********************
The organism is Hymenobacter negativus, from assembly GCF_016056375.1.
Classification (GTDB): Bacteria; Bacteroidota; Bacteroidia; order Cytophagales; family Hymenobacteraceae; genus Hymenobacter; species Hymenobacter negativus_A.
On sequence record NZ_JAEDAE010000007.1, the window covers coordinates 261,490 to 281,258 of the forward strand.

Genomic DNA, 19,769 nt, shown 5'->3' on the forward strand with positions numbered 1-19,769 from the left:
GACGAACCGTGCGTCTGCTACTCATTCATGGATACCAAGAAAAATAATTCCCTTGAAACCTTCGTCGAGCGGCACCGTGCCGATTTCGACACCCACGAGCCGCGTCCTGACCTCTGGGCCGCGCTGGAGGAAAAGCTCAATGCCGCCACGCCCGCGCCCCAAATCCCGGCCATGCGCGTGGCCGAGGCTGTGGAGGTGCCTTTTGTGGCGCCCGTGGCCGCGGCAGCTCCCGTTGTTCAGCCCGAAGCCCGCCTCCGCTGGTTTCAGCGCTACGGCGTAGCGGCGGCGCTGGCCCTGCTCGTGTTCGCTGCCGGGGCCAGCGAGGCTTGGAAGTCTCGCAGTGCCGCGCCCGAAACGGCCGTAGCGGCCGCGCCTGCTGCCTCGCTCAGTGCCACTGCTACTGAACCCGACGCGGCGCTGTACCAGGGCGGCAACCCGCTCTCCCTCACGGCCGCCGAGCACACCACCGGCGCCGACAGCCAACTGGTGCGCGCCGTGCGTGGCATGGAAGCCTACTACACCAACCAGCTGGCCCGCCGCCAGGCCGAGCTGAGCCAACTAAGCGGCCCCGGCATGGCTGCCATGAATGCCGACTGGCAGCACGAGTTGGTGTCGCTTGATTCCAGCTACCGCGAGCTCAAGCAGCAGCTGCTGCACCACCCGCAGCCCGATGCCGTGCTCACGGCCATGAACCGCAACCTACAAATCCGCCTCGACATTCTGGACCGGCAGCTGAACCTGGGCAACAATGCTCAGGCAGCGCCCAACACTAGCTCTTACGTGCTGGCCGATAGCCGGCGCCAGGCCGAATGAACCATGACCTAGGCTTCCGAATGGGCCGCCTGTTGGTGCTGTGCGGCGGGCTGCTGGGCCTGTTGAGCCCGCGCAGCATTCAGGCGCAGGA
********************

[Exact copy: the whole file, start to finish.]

The organism is Hymenobacter negativus, from assembly GCF_016056375.1.
Classification (GTDB): Bacteria; Bacteroidota; Bacteroidia; order Cytophagales; family Hymenobacteraceae; genus Hymenobacter; species Hymenobacter negativus_A.
On sequence record NZ_JAEDAE010000007.1, the window covers coordinates 261,490 to 281,258 of the forward strand.

Genomic DNA, 19,769 nt, shown 5'->3' on the forward strand with positions numbered 1-19,769 from the left:
GACGAACCGTGCGTCTGCTACTCATTCATGGATACCAAGAAAAATAATTCCCTTGAAACCTTCGTCGAGCGGCACCGTGCCGATTTCGACACCCACGAGCCGCGTCCTGACCTCTGGGCCGCGCTGGAGGAAAAGCTCAATGCCGCCACGCCCGCGCCCCAAATCCCGGCCATGCGCGTGGCCGAGGCTGTGGAGGTGCCTTTTGTGGCGCCCGTGGCCGCGGCAGCTCCCGTTGTTCAGCCCGAAGCCCGCCTCCGCTGGTTTCAGCGCTACGGCGTAGCGGCGGCGCTGGCCCTGCTCGTGTTCGCTGCCGGGGCCAGCGAGGCTTGGAAGTCTCGCAGTGCCGCGCCCGAAACGGCCGTAGCGGCCGCGCCTGCTGCCTCGCTCAGTGCCACTGCTACTGAACCCGACGCGGCGCTGTACCAGGGCGGCAACCCGCTCTCCCTCACGGCCGCCGAGCACACCACCGGCGCCGACAGCCAACTGGTGCGCGCCGTGCGTGGCATGGAAGCCTACTACACCAACCAGCTGGCCCGCCGCCAGGCCGAGCTGAGCCAACTAAGCGGCCCCGGCATGGCTGCCATGAATGCCGACTGGCAGCACGAGTTGGTGTCGCTTGATTCCAGCTACCGCGAGCTCAAGCAGCAGCTGCTGCACCACCCGCAGCCCGATGCCGTGCTCACGGCCATGAACCGCAACCTACAAATCCGCCTCGACATTCTGGACCGGCAGCTGAACCTGGGCAACAATGCTCAGGCAGCGCCCAACACTAGCTCTTACGTGCTGGCCGATAGCCGGCGCCAGGCCGAATGAACCATGACCTAGGCTTCCGAATGGGCCGCCTGTTGGTGCTGTGCGGCGGGCTGCTGGGCCTGTTGAGCCCGCGCAGCATTCAGGCGCAGGA